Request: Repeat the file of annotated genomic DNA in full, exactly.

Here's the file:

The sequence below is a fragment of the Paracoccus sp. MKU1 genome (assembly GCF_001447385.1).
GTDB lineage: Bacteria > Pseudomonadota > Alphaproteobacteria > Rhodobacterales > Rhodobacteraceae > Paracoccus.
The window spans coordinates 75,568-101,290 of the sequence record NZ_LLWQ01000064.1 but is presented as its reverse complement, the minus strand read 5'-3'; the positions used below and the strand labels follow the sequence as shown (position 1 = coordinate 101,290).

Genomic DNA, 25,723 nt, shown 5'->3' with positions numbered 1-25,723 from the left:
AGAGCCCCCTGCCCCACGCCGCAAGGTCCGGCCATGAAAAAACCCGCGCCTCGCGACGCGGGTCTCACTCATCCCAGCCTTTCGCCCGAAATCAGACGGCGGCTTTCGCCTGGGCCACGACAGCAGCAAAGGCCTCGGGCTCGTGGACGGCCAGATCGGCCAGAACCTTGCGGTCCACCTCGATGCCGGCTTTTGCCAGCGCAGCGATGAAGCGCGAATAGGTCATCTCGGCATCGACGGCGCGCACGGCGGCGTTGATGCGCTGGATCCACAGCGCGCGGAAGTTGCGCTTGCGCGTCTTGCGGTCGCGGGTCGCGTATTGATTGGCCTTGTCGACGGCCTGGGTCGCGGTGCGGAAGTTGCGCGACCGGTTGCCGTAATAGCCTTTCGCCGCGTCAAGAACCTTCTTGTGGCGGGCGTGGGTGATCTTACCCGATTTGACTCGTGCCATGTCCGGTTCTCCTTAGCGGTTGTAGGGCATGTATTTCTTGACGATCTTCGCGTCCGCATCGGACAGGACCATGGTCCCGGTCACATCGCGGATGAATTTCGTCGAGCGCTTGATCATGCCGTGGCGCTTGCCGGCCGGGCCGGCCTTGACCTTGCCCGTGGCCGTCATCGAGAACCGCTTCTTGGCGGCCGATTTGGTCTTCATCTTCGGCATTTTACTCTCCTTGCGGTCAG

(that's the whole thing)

The sequence below is a fragment of the Paracoccus sp. MKU1 genome (assembly GCF_001447385.1).
GTDB lineage: Bacteria > Pseudomonadota > Alphaproteobacteria > Rhodobacterales > Rhodobacteraceae > Paracoccus.
The window spans coordinates 75,568-101,290 of the sequence record NZ_LLWQ01000064.1 but is presented as its reverse complement, the minus strand read 5'-3'; the positions used below and the strand labels follow the sequence as shown (position 1 = coordinate 101,290).

Genomic DNA, 25,723 nt, shown 5'->3' with positions numbered 1-25,723 from the left:
AGAGCCCCCTGCCCCACGCCGCAAGGTCCGGCCATGAAAAAACCCGCGCCTCGCGACGCGGGTCTCACTCATCCCAGCCTTTCGCCCGAAATCAGACGGCGGCTTTCGCCTGGGCCACGACAGCAGCAAAGGCCTCGGGCTCGTGGACGGCCAGATCGGCCAGAACCTTGCGGTCCACCTCGATGCCGGCTTTTGCCAGCGCAGCGATGAAGCGCGAATAGGTCATCTCGGCATCGACGGCGCGCACGGCGGCGTTGATGCGCTGGATCCACAGCGCGCGGAAGTTGCGCTTGCGCGTCTTGCGGTCGCGGGTCGCGTATTGATTGGCCTTGTCGACGGCCTGGGTCGCGGTGCGGAAGTTGCGCGACCGGTTGCCGTAATAGCCTTTCGCCGCGTCAAGAACCTTCTTGTGGCGGGCGTGGGTGATCTTACCCGATTTGACTCGTGCCATGTCCGGTTCTCCTTAGCGGTTGTAGGGCATGTATTTCTTGACGATCTTCGCGTCCGCATCGGACAGGACCATGGTCCCGGTCACATCGCGGATGAATTTCGTCGAGCGCTTGATCATGCCGTGGCGCTTGCCGGCCGGGCCGGCCTTGACCTTGCCCGTGGCCGTCATCGAGAACCGCTTCTTGGCGGCCGATTTGGTCTTCATCTTCGGCATTTTACTCTCCTTGCGGTCAG